Uncharted by Alli Temple


A pirate action-romance, Uncharted stars Lady Georgina or George as she prefers, the fallen relative of high nobility of the Kingdom of Redmere. As the society and economy of the kingdom struggle under increasingly oppressive Puritanism, the lady does her small part to resist the ruling Prince. This ends as her brother forcefully betrothed to the very same Prince who would abhor her as much for her secret preferences as her treason.

Captain Cinder is an infamous pirate that has caused trouble for the kingdom for some time, building a reputation for kidnapping notables. This new princess is a chance too good to pass up. Little do either of them know that their lives have already entangled in their shared pasts and will make attempts at avoiding capture on the high seas much more complicated.

Book CW for graphic violence, corporal punishment, murder, discussions of emotional trauma, blackmail and manipulation, attempts at sexual violence, character death, violence against children, forced child labor, parental neglect, depictions of severe poverty, discussions of past suicide, off-screen sexual activity, descriptions of nudity, discussions of execution and state violence, police brutality, depictions of the families of MIA/KIA service personnel, institutional oppression of women and LGBTQ+ persons, homophobia, misogyny, depictions of consenting sex workers

My Review

The following review will go into mild spoilers for the book beyond the publishing summary. This book felt to me like a guilty pleasure read. The basic plot is one I have encountered many times that relies on "Red String of Fate" levels of destiny and convenience to bring our main characters together. However, a lot of their relationship building is realizing how much both of them have changed since their initial friendship. The book seemed mostly well-paced and did not overstay its welcome, taking me about 4.5 hours to read in one sitting. Some readers may feel the initial portion of the book set in Redmere to be overlong, but I personally enjoy the subtle manipulation and political activities occurring in this portion of the book.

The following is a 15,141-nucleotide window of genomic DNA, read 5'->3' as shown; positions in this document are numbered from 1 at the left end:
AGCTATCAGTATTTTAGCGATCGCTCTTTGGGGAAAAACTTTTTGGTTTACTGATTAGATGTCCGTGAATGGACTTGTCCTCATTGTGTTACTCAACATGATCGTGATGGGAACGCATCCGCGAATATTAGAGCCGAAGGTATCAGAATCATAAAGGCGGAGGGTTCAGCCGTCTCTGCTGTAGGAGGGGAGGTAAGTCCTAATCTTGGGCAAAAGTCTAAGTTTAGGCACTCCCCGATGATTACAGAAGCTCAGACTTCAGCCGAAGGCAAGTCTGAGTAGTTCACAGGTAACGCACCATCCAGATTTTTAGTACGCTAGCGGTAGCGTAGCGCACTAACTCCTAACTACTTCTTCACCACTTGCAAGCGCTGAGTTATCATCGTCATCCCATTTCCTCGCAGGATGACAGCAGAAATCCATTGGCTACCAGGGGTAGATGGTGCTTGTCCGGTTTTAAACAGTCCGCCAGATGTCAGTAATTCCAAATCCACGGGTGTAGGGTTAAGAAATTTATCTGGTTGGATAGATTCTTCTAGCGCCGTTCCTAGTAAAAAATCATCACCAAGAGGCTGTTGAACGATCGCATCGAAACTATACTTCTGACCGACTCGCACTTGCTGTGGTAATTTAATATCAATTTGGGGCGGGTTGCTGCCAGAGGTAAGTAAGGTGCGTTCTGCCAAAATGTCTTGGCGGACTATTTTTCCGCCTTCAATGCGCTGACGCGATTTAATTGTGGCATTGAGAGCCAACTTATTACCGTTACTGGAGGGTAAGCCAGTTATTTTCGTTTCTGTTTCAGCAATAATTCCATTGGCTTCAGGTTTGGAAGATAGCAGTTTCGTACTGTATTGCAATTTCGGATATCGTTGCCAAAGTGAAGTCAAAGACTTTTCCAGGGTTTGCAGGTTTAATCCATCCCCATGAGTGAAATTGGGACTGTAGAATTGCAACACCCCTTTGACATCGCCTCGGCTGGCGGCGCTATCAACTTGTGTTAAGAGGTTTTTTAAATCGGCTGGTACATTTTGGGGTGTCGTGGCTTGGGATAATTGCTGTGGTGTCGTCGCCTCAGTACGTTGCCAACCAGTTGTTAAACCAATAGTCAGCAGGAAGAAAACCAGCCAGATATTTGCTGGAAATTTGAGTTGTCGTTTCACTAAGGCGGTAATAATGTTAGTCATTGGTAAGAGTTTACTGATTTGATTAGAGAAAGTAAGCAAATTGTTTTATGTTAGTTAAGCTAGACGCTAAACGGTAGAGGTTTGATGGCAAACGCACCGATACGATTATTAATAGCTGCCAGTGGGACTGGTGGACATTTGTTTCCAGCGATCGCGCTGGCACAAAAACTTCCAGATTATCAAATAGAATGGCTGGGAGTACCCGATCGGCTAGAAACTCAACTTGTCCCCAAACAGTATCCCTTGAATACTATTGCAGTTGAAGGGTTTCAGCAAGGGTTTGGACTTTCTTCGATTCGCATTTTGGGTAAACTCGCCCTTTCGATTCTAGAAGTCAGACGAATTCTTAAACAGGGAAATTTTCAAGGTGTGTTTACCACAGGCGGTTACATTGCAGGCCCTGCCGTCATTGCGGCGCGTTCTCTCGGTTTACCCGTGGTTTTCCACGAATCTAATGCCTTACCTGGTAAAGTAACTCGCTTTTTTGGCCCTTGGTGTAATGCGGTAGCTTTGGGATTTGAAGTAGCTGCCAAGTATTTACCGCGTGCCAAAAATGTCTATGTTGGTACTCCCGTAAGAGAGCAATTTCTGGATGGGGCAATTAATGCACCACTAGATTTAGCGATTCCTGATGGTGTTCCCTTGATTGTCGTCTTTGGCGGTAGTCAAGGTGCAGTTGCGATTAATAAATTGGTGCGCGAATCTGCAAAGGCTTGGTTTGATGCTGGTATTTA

The portion of the text I found the most frustrating was the end. I will not go any detail to avoid spoilers, but I really wish the author had gone in a different direction for the ending. It also seemed to be rather abrupt and anti-climactic in comparison to the action that had occurred only a short time before. As mentioned in the synopsis, the kingdom of Redmere has become a puritanical society under an oppressive regime in recent generations. As a result, they have very conservative attitudes towards women, marriage, sex, homosexuality, and self-expression that are heavily enforced on all but the highest in society. Even music and the use of bright fabrics is banned. However, there is no explanation for this imposed morality beyond that it started with the current Prince’s father. There is no mention of religious changes, so I suspect that was not the motivation. I wish that this was a bit further explored in the early portions of the book. It may have added interesting elements to the prince's backstory and non-economic motivations to the rebellious elements that Lady Georgina associates with.

In contrast, the rest of the world we get to see is much more liberal, including depictions of openly LGBTQ+ and non-binary characters as both main and side characters. There are moments where the two main Redmerian characters respond with shock or awe at the different cultural attitudes around them. This makes sense even if they were already chafing under the oppressive social mores of their home. However, I found that Rosie, the other Redmerian, processed and accepted Lady Georgina's preference for women romance partners very quickly. The two characters have already been close friends for a while and been through life and death experiences, but I would have expected the process to take less than the page it appeared to in the book.

As with many modern romance novels, this one is not for the kiddies. There are no scenes in the book that go bodice-ripping levels of action, though there is off-screen sex between secondary characters, nudity, and several passionate moments. The couple that forms between two secondary characters is broadcasted from fairly early on, but very cute and seemed to develop quite naturally.

For its passion, well-worn but satisfying plot, and a small cast of well fleshed-out characters, I give Uncharted 7/10.

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